Understanding Natural Movement
December 27, 2021
By learning to move independently, we can become highly sensitized to frozen or inappropriately used muscle groups, thus providing a tool for directly working on releasing such unnecessary and harmful tension. Finally, the more able you are to consciously move a particular part of the body independently, the more successful you will be in sending qi to that area for healing an injury… and ultimately leading to the ability to do unified movement.
Dealing with Obstacles in Tai Chi
August 23, 2021
Students of any Teaching often lack the tools to make refinements to what they learn. Such a process requires critical thinking, analytical skills, perseverance, and knowledge of other arts such as science, mathematics, philosophy, etc. Henry Ford said: 'If you need a machine [or tool] and don't buy it, then you will ultimately find that you have paid for it and [still] don't have it.' A similar truth holds for tools for learning Taiji.
May 3, 2021
When you begin to lose your balance—even to a small degree—shifting your weight is often a factor in recovering stability. So a combination of mobility and leg strength is important in preventing falling. The stronger your legs and the greater their range of motion, the greater the ability to correct for a loss of balance.”
Tai Chi: Swimming on Land
April 12, 2021
Professor Cheng Man-ch'ing wrote about the importance of what is described as "swimming on land,"1 "swimming in air,"2 and "dry swimming."3 We are advised in these writings to imagine the air as having the resistance and consistency of water when doing taiji movement.
The Benefits of Expansive Strength and How to Cultivate It
March 8, 2021
I learned about such strength from a dancer, Elaine Summers, with whom I studied in the 1970s because of problems I had with my back. At a certain point of practicing taiji, I realized that the strength she taught for movement and therapy was the same as nei jin. In order to develop such strength, it is first necessary to relinquish one’s accustomed contractive strength which would mask experiencing any fledgling emergence of expansive strength.
The First Rule of Self-Defense - April 8, 2019
I’m fond of telling my martial arts students that the First Rule of Self-Defense is “Don’t get hit.” After all, how can you be defeated if no one hits you? This rule makes perfect strategic sense from a pugilistic perspective. However, there is a better and more broadly applicable rule that I prefer to stand by: “Protect your best interests.” What is self-defense, really, if not protecting, or defending, your best interests? The advice “Don’t get hit” is simple and unambiguous, and therefore easy to understand.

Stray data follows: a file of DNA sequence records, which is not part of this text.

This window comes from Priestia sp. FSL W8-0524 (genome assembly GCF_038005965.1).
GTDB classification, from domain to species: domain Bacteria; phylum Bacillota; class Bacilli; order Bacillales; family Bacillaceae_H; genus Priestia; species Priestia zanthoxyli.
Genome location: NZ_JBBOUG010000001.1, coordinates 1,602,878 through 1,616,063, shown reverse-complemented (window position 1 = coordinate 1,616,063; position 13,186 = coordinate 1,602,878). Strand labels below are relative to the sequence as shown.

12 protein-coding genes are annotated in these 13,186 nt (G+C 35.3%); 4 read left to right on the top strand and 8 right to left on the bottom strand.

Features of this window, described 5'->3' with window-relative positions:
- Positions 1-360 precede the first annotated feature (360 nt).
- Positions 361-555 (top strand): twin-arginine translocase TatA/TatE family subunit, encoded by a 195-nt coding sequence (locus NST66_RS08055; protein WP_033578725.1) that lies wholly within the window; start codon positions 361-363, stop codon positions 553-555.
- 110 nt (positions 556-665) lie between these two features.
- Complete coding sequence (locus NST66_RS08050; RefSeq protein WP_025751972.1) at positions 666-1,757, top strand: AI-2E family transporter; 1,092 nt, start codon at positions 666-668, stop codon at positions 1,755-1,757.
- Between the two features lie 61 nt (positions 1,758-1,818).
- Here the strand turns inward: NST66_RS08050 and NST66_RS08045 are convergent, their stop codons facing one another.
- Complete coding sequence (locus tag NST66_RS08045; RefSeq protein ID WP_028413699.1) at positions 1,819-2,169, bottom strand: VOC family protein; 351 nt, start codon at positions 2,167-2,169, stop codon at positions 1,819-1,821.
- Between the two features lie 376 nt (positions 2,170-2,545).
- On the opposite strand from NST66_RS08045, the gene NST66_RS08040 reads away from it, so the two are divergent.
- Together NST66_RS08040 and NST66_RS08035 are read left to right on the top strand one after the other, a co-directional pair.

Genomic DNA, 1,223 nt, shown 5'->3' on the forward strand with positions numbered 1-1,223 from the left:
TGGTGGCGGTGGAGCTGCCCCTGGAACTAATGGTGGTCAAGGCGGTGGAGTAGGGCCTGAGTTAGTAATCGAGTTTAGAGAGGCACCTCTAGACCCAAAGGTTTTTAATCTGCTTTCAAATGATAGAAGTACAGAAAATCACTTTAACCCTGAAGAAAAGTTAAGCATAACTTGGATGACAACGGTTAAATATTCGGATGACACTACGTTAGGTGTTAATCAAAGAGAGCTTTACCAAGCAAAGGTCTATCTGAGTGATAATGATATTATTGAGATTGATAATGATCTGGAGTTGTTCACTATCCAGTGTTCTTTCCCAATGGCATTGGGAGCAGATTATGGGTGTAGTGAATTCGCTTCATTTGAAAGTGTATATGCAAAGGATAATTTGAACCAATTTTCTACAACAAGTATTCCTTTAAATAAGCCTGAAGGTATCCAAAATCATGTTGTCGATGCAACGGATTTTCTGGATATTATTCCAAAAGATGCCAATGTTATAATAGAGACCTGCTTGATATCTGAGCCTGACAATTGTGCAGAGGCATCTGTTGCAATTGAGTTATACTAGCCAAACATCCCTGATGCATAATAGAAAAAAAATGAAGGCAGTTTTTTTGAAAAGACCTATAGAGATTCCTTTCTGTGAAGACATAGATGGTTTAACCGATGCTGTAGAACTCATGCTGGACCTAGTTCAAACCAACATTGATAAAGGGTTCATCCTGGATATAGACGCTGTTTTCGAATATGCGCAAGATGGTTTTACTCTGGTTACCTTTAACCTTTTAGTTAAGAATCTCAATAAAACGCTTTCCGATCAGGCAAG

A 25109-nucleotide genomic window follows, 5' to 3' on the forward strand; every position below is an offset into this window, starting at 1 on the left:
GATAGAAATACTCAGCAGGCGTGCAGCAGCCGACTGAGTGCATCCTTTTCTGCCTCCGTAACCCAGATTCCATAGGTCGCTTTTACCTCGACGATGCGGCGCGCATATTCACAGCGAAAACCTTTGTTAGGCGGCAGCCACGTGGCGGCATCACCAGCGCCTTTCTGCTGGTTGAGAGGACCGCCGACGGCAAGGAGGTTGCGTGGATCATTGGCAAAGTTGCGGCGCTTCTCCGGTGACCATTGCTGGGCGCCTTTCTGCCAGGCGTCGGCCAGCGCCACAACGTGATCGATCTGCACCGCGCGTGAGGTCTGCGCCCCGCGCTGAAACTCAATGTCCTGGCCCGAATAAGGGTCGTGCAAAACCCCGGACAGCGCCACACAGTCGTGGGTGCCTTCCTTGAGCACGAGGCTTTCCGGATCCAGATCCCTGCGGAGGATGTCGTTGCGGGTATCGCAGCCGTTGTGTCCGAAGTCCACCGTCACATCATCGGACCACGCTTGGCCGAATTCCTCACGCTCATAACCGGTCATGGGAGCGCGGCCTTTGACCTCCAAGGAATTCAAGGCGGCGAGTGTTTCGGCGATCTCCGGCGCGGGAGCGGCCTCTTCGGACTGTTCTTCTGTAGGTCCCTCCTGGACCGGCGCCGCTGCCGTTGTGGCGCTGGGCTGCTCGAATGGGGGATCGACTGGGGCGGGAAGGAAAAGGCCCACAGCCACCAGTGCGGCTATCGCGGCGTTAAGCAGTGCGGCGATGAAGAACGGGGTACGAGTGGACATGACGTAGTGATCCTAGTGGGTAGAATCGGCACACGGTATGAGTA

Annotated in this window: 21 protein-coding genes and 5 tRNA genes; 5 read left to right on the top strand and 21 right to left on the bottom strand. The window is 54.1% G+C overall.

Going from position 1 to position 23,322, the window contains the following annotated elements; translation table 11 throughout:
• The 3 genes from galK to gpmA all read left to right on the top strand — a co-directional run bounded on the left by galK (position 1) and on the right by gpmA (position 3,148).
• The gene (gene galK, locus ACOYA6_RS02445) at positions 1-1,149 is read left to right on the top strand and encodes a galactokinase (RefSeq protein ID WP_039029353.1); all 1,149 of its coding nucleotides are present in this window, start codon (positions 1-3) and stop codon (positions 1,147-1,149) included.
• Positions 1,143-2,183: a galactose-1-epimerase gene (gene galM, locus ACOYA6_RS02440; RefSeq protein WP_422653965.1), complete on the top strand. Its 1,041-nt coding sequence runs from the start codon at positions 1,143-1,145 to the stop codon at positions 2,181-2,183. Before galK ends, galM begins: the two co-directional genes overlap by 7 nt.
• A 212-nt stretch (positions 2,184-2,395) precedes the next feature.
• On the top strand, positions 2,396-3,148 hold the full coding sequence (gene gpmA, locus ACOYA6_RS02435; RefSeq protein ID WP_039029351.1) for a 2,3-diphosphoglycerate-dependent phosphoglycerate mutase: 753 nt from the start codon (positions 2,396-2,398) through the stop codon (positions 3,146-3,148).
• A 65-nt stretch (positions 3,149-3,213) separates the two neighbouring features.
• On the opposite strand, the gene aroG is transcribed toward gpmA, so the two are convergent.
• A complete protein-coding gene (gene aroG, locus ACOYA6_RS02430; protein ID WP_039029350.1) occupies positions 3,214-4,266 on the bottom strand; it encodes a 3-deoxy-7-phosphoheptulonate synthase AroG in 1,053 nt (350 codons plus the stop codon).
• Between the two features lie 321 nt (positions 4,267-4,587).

Your Tai Chi Pelvis - February 11, 2019
Tai chi is a personal development discipline deeply rooted in ancient Chinese culture. One of the most basic tenets of Asian philosophy and of its many traditional mind/body disciplines is that neither the mind nor the body can ever be regarded as entirely separate from the other. This is a belief that I share.
The Hero and the Warrior - December 31, 2018
My favorite quote from the movie Skyfall occurs when secret agent James Bond meets his new quartermaster, Q, the designer of his spy tech and furrowed brow to many of his boyish antics: "I'll hazard I can do more damage on my laptop sitting in my pajamas before my first cup of Earl Grey than you can do in a year in the field," quips Q. "Oh, so why do you need me?" Bond replies. "Every now and then a trigger has to be pulled," Q states. Bond smiles. "Or not pulled. It's hard to know which in your pajamas."
Anatomy of a Warrior Spirit - December 23, 2018
Martial artists are, by definition, warriors. True warriors have warrior spirit. In martial arts, as in life, there are some people who are successful, and some people who are not. The most successful people are imbued with a warrior spirit, known in the Chinese tradition as Yi. Warrior spirit has nothing to do with fighting or aggression, even though skilled fighters often have a well-developed warrior spirit. On the contrary, warrior spirit is about having the wherewithal to resolve conflict or avoid it altogether, and most of all to muster the internal fortitude requisite to the process of mastering yourself.
The Value of Differentiated Movement - November 5, 2018
Your ability to move in a differentiated manner is truly a measure of how freely you can live in your own body. Differentiated movement is a foundational concern to all tai chi and martial arts practitioners and is important, as well, to many other sports and movement disciplines.
Calibrating the Moral Compass - August 6, 2018
The value of life involves two distinct aspects: the physical—life itself or the actual human “being” of aliveness—and the metaphysical in orbit around it that is everything we consider worthwhile in life—our loves, ambitions, and desires, including our sense of oughtness referenced within morals, ethics, justice, and rights.